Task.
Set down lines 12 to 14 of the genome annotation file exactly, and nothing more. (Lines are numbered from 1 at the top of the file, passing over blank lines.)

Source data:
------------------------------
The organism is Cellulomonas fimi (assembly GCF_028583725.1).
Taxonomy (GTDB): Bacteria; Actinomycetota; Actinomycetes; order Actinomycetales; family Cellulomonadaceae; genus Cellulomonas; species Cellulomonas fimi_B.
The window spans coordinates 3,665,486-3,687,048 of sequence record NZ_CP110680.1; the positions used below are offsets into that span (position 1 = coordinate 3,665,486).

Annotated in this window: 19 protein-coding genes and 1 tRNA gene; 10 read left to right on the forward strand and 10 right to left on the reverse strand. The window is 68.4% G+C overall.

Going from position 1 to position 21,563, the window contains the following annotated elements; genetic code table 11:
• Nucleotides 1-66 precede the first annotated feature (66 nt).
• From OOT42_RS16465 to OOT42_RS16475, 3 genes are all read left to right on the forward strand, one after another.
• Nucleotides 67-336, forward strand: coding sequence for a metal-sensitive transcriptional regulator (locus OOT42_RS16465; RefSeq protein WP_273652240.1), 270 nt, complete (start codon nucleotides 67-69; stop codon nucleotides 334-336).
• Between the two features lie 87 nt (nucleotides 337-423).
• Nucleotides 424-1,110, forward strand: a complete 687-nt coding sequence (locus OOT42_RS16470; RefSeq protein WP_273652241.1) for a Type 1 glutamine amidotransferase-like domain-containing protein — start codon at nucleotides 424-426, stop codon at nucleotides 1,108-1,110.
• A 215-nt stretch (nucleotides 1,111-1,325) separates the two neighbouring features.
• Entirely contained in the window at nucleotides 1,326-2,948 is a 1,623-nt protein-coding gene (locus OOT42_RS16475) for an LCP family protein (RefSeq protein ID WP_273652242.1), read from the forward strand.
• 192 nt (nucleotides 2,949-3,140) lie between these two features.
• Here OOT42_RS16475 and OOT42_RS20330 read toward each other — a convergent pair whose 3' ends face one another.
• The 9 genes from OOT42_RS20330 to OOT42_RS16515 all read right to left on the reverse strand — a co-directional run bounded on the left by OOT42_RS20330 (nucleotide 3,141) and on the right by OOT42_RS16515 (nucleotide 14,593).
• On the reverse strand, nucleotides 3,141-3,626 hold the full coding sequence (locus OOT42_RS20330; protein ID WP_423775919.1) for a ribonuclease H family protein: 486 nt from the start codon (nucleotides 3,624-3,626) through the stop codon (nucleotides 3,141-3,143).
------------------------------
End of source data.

• Entirely contained in the window at nucleotides 1,326-2,948 is a 1,623-nt protein-coding gene (locus OOT42_RS16475) for an LCP family protein (RefSeq protein ID WP_273652242.1), read from the forward strand.
• 192 nt (nucleotides 2,949-3,140) lie between these two features.
• Here OOT42_RS16475 and OOT42_RS20330 read toward each other — a convergent pair whose 3' ends face one another.